A seemingly odd question was posed to the Casper (Wyoming) Star Tribune back in 2008 concerning the number of escalators in the city.
Investigative journalism at its finest from reporter Megan Lee revealed an equally odd response: There was just one, inside Casper's First National Bank.
Further review into the matter blew the lid off what may well be the most under-reported story since the dawn of dead-tree press: There were only two escalators in the entire state (the other one being inside another Casper bank).
Well, in actuality, there are two sets of escalators — one goes up, one comes down — but that's still pretty remarkable.
The Atlantic's Megan Garber decided to do some digging to see if anything had changed in the last few years — they did just build a new airport terminal in Jackson Hole — but, as it turns out, nothing had.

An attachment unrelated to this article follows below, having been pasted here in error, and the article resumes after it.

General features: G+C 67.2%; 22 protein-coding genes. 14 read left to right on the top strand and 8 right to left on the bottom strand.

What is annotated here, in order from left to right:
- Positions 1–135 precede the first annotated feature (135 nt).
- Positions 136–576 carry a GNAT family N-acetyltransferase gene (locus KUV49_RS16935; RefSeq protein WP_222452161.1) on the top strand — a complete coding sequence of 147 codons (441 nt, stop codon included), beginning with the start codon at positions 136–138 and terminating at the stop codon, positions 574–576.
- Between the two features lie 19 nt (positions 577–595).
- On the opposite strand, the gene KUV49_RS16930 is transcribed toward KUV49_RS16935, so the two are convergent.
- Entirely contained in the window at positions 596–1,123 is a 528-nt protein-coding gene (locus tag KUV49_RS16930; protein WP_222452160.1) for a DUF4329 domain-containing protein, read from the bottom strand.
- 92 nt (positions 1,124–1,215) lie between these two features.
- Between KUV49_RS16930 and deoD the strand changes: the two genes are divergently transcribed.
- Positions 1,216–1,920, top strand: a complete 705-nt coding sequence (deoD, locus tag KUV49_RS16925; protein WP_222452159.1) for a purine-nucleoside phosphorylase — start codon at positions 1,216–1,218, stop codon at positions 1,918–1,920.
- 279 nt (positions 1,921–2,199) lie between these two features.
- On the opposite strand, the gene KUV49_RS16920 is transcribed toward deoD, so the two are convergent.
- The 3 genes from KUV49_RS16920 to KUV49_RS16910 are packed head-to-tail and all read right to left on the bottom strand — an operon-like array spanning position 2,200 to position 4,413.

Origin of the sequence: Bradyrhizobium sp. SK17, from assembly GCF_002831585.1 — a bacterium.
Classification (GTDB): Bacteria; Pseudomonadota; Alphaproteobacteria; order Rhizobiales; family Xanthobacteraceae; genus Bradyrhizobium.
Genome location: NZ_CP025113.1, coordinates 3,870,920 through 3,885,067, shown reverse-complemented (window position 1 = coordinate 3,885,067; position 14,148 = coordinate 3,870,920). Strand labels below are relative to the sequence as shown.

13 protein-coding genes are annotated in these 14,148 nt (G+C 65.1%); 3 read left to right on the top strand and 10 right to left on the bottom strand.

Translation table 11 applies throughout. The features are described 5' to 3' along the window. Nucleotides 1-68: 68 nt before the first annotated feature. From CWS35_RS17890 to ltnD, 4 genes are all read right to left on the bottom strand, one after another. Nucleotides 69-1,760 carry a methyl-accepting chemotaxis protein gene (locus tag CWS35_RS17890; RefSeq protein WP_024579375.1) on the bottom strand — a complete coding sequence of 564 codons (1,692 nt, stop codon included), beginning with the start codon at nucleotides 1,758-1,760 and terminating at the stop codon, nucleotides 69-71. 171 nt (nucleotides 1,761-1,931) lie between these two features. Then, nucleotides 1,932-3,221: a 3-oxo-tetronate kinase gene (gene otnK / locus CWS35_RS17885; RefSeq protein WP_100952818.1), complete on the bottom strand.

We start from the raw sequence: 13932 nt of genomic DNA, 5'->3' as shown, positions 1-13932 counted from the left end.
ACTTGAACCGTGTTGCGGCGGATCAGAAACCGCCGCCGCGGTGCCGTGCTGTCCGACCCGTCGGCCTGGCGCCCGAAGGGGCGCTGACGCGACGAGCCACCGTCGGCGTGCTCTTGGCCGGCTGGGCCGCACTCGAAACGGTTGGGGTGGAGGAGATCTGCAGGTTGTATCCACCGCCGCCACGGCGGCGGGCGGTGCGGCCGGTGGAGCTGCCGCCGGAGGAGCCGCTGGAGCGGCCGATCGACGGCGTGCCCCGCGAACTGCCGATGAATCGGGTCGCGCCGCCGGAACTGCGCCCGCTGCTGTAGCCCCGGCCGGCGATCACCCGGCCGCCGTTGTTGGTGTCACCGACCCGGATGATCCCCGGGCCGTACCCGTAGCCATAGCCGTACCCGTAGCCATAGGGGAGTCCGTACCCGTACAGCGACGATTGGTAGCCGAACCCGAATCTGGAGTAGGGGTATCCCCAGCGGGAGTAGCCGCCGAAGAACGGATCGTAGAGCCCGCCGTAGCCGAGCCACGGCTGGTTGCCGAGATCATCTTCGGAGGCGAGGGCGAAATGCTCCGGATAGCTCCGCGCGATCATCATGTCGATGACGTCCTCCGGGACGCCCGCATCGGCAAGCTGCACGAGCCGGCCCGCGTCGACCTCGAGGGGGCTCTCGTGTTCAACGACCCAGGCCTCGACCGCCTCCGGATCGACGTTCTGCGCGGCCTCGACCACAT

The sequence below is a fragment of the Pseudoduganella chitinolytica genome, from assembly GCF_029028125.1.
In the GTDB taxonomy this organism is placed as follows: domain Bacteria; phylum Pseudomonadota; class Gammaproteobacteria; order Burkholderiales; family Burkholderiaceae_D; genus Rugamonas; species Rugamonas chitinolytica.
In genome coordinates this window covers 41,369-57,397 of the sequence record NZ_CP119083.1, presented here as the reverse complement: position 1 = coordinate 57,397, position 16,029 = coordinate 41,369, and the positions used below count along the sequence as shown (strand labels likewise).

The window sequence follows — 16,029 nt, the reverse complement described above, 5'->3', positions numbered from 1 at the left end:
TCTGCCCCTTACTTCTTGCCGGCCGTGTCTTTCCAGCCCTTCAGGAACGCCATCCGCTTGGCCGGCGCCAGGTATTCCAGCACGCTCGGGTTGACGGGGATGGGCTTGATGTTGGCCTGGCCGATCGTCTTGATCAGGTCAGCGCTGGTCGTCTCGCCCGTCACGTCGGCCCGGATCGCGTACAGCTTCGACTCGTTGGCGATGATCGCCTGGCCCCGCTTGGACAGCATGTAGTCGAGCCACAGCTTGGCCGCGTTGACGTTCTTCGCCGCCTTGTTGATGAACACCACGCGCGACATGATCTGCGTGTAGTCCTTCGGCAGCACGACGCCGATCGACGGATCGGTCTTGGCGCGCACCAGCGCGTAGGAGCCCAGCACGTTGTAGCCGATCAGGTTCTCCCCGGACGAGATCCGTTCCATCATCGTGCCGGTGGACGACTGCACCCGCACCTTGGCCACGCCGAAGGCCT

If you're looking for escalator rides in the Equality State, it's still Casper or bust.
Dick Mason, a rep for the Building Office in Wyoming's capital city Cheyenne, broke down this Mitch Hedberg hell for Garber:
"There are code issues involved with escalators, which make them somewhat less popular," Mason noted. "The code does not want openings between adjacent floors that are unprotected." Say there's a fire: stairways offer people enclosed ways to escape buildings, while escalators generally don't. If you're an engineer thinking about the best ways to move people between floors, escalators often lose the contest. Plus, escalators tend to be more expensive to install and maintain than their counterparts.
Whereas "elevators," Mason said, "are pretty much foolproof."
Naturally, Wyoming being the least populous state in the country (more people live in D.C.) also has something to do with it.
"[I]n the Great Out West, I think land is probably cheaper," a Sheridan City Planning official told Garber. "So rather than build up, 'we spread out'."
[screengrab unreleated via YouTube]